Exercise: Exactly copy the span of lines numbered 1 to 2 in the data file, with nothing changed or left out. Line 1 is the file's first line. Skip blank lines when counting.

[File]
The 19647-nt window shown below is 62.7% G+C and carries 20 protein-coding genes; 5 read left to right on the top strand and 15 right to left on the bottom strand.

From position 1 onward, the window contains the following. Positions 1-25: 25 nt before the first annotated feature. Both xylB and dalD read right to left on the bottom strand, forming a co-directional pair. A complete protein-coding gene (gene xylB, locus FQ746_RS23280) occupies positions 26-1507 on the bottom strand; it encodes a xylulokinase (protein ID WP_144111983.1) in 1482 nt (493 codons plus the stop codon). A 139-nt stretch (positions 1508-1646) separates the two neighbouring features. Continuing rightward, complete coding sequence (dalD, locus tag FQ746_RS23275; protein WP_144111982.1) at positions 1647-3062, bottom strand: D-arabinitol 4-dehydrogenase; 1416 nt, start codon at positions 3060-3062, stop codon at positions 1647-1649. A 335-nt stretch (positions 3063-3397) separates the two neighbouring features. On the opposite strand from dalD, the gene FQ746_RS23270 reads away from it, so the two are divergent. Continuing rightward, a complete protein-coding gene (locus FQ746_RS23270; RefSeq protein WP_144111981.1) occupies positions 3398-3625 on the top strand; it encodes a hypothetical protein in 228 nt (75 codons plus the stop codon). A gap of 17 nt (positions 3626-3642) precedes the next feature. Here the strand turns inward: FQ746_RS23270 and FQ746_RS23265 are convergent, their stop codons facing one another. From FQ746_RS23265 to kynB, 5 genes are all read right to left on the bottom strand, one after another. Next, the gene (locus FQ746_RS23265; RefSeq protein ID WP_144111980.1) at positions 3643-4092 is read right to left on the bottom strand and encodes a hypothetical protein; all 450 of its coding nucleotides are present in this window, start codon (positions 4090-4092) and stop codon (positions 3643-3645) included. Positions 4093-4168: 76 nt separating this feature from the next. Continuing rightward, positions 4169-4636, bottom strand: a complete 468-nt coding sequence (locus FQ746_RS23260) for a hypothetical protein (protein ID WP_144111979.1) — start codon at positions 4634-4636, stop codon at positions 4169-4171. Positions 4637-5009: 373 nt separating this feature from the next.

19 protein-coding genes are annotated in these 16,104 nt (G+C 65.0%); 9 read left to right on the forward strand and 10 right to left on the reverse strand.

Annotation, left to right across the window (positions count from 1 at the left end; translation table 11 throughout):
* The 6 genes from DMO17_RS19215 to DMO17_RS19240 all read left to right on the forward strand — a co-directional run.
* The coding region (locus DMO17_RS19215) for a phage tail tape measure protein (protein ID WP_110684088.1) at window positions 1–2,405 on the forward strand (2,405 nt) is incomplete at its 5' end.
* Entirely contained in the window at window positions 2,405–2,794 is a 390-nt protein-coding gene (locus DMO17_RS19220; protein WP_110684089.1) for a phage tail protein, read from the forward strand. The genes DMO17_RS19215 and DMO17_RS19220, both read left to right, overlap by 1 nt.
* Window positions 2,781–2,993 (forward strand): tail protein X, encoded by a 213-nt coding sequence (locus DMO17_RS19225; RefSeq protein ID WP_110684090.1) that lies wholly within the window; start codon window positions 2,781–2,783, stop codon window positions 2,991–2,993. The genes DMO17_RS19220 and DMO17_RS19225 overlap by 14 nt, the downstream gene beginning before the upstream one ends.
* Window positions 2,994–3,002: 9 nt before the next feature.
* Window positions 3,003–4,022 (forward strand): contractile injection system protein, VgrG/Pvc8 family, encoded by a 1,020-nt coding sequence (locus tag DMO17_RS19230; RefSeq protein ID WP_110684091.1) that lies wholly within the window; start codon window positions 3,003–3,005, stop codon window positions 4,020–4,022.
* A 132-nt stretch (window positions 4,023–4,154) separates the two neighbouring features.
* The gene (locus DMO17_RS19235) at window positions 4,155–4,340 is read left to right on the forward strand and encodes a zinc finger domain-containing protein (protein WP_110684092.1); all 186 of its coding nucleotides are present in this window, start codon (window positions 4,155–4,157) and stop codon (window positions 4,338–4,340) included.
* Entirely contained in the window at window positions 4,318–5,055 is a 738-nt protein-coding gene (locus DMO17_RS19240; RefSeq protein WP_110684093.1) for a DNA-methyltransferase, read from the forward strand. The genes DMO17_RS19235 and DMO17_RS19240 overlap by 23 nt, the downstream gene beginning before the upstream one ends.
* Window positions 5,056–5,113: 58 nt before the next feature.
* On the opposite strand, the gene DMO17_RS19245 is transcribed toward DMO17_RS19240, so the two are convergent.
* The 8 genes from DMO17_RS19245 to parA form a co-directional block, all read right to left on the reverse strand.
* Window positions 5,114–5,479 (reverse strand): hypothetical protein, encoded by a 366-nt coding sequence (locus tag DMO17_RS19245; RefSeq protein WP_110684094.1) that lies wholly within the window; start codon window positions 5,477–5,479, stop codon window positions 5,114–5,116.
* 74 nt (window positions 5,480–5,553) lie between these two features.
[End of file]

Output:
The 19647-nt window shown below is 62.7% G+C and carries 20 protein-coding genes; 5 read left to right on the top strand and 15 right to left on the bottom strand.

From position 1 onward, the window contains the following. Positions 1-25: 25 nt before the first annotated feature. Both xylB and dalD read right to left on the bottom strand, forming a co-directional pair. A complete protein-coding gene (gene xylB, locus FQ746_RS23280) occupies positions 26-1507 on the bottom strand; it encodes a xylulokinase (protein ID WP_144111983.1) in 1482 nt (493 codons plus the stop codon). A 139-nt stretch (positions 1508-1646) separates the two neighbouring features. Continuing rightward, complete coding sequence (dalD, locus tag FQ746_RS23275; protein WP_144111982.1) at positions 1647-3062, bottom strand: D-arabinitol 4-dehydrogenase; 1416 nt, start codon at positions 3060-3062, stop codon at positions 1647-1649. A 335-nt stretch (positions 3063-3397) separates the two neighbouring features. On the opposite strand from dalD, the gene FQ746_RS23270 reads away from it, so the two are divergent. Continuing rightward, a complete protein-coding gene (locus FQ746_RS23270; RefSeq protein WP_144111981.1) occupies positions 3398-3625 on the top strand; it encodes a hypothetical protein in 228 nt (75 codons plus the stop codon). A gap of 17 nt (positions 3626-3642) precedes the next feature. Here the strand turns inward: FQ746_RS23270 and FQ746_RS23265 are convergent, their stop codons facing one another. From FQ746_RS23265 to kynB, 5 genes are all read right to left on the bottom strand, one after another. Next, the gene (locus FQ746_RS23265; RefSeq protein ID WP_144111980.1) at positions 3643-4092 is read right to left on the bottom strand and encodes a hypothetical protein; all 450 of its coding nucleotides are present in this window, start codon (positions 4090-4092) and stop codon (positions 3643-3645) included. Positions 4093-4168: 76 nt separating this feature from the next. Continuing rightward, positions 4169-4636, bottom strand: a complete 468-nt coding sequence (locus FQ746_RS23260) for a hypothetical protein (protein ID WP_144111979.1) — start codon at positions 4634-4636, stop codon at positions 4169-4171. Positions 4637-5009: 373 nt separating this feature from the next.